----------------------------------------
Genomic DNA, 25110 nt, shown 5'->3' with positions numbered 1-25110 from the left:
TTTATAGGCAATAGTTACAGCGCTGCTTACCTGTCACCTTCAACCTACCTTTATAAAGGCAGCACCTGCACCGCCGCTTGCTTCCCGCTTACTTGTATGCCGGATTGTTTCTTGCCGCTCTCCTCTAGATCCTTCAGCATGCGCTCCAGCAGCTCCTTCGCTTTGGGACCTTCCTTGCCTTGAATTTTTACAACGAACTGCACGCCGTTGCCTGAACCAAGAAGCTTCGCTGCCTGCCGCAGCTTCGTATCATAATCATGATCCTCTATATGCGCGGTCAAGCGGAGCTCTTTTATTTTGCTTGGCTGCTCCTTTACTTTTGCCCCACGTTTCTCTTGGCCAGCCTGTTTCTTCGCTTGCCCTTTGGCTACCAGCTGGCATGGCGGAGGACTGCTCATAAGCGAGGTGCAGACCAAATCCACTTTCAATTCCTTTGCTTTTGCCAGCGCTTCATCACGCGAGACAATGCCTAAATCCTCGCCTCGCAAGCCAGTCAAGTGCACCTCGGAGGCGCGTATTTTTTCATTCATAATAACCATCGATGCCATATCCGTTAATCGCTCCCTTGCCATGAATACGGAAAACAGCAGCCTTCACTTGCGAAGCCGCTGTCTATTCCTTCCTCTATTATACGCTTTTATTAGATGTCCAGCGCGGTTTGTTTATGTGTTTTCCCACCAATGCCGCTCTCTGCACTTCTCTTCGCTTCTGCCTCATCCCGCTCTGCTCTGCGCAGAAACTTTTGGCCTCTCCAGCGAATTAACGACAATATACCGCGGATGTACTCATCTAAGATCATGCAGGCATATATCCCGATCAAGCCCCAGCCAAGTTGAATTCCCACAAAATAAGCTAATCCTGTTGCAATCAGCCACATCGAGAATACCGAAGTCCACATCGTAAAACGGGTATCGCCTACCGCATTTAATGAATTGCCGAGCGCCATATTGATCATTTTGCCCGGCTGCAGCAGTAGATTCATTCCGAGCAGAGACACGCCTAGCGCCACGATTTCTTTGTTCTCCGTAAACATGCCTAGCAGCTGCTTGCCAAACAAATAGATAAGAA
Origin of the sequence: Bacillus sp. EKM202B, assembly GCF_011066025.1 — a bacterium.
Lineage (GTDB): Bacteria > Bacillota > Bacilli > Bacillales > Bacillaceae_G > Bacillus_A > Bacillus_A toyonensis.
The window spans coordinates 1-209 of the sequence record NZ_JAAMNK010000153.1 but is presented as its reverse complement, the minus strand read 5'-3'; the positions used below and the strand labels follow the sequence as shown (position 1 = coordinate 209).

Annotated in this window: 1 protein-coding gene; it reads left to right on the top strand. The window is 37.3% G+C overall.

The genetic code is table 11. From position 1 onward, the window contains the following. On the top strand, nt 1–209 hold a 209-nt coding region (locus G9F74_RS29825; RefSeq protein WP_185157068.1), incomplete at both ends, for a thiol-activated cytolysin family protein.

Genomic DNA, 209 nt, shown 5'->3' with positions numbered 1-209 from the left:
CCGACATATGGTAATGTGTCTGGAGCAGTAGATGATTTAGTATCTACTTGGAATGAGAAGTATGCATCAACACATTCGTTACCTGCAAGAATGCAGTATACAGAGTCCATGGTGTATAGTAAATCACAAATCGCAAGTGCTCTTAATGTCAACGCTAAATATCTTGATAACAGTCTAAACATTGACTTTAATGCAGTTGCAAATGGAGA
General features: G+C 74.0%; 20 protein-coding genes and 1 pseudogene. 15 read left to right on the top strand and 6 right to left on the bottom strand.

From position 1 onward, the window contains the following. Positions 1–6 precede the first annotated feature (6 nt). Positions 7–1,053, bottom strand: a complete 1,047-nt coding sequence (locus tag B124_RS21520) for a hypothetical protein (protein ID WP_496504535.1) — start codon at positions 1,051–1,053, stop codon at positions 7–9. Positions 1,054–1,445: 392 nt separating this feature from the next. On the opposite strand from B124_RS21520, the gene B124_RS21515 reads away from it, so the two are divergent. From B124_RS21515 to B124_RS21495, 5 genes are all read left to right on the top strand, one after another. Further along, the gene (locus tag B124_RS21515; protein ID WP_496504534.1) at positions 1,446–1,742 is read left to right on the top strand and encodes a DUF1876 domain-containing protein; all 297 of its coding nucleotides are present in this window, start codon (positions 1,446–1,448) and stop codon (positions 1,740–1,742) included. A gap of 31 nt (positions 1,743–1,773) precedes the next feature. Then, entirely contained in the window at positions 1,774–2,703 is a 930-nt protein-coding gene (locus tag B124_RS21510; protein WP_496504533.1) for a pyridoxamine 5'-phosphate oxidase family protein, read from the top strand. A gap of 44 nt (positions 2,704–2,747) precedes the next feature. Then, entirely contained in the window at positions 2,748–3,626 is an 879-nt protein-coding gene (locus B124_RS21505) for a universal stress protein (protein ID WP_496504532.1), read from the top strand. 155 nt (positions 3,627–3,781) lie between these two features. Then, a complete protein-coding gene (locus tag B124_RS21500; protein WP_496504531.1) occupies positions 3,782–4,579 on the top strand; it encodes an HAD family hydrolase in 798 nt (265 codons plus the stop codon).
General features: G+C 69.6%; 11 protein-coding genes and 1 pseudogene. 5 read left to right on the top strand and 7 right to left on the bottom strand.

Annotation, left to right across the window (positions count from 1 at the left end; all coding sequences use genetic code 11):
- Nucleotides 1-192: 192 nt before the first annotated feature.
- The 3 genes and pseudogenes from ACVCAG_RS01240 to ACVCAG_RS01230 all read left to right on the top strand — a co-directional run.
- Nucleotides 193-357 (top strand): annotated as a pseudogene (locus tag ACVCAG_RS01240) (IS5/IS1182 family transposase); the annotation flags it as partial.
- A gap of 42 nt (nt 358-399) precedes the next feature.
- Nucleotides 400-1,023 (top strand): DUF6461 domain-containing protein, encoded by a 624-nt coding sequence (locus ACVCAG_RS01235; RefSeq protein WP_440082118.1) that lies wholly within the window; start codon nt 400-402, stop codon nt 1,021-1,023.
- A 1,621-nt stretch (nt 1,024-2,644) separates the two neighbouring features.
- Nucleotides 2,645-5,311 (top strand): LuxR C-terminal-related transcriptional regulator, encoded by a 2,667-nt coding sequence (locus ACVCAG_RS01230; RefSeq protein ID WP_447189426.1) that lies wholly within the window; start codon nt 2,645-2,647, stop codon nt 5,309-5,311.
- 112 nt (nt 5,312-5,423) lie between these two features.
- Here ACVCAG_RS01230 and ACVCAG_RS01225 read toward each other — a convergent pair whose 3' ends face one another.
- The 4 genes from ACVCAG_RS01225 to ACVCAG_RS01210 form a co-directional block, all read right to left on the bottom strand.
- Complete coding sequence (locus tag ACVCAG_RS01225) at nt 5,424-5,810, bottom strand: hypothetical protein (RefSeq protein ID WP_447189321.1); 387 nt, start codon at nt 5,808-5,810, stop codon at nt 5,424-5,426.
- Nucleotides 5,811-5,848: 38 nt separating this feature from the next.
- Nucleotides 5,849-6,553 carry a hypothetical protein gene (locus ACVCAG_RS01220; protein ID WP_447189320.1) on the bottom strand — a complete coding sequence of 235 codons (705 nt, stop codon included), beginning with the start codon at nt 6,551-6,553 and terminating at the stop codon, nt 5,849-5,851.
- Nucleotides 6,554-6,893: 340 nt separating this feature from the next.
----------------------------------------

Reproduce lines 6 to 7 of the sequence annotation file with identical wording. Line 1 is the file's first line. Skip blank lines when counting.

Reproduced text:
Annotated in this window: 1 protein-coding gene; it reads left to right on the top strand. The window is 37.3% G+C overall.

The genetic code is table 11. From position 1 onward, the window contains the following. On the top strand, nt 1–209 hold a 209-nt coding region (locus G9F74_RS29825; RefSeq protein WP_185157068.1), incomplete at both ends, for a thiol-activated cytolysin family protein.